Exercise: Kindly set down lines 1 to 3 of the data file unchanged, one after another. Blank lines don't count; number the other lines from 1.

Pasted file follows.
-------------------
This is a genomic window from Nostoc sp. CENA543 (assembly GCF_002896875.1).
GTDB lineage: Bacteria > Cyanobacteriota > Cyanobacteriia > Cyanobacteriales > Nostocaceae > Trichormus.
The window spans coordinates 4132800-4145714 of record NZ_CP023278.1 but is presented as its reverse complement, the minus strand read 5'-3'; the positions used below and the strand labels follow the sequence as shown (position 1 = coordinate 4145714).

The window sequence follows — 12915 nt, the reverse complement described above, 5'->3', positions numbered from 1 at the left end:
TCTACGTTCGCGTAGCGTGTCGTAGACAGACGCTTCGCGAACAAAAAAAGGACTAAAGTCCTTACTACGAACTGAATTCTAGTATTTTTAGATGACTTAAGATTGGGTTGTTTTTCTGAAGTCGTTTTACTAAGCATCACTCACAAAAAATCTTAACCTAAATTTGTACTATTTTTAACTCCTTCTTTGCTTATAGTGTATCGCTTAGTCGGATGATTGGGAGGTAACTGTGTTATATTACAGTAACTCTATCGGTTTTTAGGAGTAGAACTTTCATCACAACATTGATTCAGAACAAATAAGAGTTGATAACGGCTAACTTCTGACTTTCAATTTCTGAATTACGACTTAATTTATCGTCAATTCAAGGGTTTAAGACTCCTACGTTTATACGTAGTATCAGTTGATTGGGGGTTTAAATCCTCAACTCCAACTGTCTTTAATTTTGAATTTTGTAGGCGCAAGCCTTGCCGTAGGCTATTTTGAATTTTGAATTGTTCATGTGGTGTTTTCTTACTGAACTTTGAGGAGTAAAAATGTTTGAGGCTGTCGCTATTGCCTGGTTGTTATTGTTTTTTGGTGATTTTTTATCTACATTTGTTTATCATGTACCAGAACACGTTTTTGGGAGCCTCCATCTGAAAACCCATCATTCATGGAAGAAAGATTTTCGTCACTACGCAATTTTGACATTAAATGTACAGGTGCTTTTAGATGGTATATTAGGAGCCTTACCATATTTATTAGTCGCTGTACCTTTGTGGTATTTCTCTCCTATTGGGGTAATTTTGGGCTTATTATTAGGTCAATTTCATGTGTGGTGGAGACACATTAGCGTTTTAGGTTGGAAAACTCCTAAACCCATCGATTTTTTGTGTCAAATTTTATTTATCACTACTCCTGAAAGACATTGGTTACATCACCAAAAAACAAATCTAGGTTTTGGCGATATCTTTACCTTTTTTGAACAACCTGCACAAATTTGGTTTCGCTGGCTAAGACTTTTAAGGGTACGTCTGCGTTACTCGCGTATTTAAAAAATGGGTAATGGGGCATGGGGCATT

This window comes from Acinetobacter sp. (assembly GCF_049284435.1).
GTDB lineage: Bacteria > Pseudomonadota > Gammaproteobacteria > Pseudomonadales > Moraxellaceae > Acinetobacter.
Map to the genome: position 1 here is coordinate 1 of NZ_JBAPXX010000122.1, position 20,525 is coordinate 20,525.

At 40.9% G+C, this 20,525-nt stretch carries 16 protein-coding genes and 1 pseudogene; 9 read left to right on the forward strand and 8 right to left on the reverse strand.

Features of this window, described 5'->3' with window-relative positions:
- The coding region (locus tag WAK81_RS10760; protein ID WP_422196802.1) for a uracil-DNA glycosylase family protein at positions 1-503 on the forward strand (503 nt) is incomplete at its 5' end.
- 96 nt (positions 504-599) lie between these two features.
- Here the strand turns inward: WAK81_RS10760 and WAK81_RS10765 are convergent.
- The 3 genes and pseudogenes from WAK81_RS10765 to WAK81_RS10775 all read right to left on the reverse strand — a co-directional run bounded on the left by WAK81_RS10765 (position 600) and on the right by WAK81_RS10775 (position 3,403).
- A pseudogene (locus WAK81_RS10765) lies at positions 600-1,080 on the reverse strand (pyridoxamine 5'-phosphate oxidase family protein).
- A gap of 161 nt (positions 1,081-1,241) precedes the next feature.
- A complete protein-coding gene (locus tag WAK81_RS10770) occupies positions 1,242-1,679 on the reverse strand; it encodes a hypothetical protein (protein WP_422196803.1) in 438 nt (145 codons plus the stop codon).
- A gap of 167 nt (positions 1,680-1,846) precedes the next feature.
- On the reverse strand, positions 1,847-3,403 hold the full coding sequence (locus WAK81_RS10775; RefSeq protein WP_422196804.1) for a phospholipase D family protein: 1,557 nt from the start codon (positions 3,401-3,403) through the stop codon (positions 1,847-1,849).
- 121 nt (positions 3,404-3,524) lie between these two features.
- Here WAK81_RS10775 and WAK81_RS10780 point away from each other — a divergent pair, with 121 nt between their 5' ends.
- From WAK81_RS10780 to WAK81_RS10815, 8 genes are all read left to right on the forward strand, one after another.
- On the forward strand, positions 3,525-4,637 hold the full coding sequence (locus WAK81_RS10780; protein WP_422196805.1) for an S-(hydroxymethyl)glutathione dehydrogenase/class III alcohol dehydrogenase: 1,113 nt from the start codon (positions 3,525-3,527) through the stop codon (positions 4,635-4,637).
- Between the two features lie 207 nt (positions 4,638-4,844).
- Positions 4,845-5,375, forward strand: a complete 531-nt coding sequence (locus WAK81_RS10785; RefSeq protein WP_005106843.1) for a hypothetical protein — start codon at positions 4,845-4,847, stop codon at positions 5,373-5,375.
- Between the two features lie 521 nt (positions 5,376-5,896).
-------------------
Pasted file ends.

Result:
This is a genomic window from Nostoc sp. CENA543 (assembly GCF_002896875.1).
GTDB lineage: Bacteria > Cyanobacteriota > Cyanobacteriia > Cyanobacteriales > Nostocaceae > Trichormus.
The window spans coordinates 4132800-4145714 of record NZ_CP023278.1 but is presented as its reverse complement, the minus strand read 5'-3'; the positions used below and the strand labels follow the sequence as shown (position 1 = coordinate 4145714).